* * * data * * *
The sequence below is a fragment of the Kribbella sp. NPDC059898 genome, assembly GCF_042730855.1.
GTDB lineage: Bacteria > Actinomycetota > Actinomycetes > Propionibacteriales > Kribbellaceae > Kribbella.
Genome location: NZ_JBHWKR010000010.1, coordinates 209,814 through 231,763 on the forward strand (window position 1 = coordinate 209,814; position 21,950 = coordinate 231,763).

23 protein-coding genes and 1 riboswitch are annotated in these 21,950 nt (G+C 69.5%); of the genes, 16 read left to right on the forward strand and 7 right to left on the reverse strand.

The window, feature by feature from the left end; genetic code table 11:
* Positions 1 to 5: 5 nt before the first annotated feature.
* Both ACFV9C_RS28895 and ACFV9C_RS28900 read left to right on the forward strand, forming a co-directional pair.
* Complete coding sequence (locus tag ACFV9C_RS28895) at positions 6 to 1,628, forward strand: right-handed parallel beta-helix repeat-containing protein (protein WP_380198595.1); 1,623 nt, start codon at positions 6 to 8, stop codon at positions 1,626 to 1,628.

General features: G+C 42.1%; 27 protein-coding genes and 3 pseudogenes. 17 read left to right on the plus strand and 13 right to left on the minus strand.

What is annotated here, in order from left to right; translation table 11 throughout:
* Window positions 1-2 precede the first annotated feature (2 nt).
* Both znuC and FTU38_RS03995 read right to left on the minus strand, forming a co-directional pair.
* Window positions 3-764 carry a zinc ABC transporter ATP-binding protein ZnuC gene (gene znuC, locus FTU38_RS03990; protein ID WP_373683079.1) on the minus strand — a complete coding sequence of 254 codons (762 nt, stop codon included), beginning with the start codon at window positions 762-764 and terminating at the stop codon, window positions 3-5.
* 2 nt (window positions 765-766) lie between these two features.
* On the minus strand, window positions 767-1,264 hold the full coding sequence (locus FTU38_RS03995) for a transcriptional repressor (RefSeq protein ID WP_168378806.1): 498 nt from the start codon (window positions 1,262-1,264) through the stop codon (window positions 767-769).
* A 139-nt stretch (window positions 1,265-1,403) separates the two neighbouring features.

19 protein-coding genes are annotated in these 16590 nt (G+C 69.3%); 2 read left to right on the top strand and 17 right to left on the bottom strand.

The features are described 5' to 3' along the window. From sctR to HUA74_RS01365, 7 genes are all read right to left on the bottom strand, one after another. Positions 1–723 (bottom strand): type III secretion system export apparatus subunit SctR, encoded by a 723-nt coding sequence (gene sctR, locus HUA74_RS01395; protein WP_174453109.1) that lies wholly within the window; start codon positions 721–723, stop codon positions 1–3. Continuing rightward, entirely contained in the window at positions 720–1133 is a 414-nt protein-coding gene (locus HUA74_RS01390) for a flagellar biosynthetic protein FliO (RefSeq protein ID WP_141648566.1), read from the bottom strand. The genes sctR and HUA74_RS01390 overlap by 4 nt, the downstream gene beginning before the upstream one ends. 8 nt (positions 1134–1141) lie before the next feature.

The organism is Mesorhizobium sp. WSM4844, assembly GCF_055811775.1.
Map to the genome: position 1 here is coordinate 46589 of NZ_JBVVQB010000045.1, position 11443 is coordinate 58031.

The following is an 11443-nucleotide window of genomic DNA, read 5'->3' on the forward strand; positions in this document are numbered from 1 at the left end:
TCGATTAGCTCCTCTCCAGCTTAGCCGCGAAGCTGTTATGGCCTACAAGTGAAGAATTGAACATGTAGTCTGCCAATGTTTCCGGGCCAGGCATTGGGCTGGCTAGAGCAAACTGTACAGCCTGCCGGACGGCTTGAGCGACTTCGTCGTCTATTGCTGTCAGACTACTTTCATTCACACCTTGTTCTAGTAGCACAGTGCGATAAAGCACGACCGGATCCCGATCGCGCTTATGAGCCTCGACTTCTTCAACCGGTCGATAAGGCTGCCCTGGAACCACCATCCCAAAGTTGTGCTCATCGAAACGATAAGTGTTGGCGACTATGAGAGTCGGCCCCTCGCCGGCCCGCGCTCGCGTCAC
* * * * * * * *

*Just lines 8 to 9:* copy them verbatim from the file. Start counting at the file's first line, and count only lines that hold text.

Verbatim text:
* Complete coding sequence (locus tag ACFV9C_RS28895) at positions 6 to 1,628, forward strand: right-handed parallel beta-helix repeat-containing protein (protein WP_380198595.1); 1,623 nt, start codon at positions 6 to 8, stop codon at positions 1,626 to 1,628.

General features: G+C 42.1%; 27 protein-coding genes and 3 pseudogenes. 17 read left to right on the plus strand and 13 right to left on the minus strand.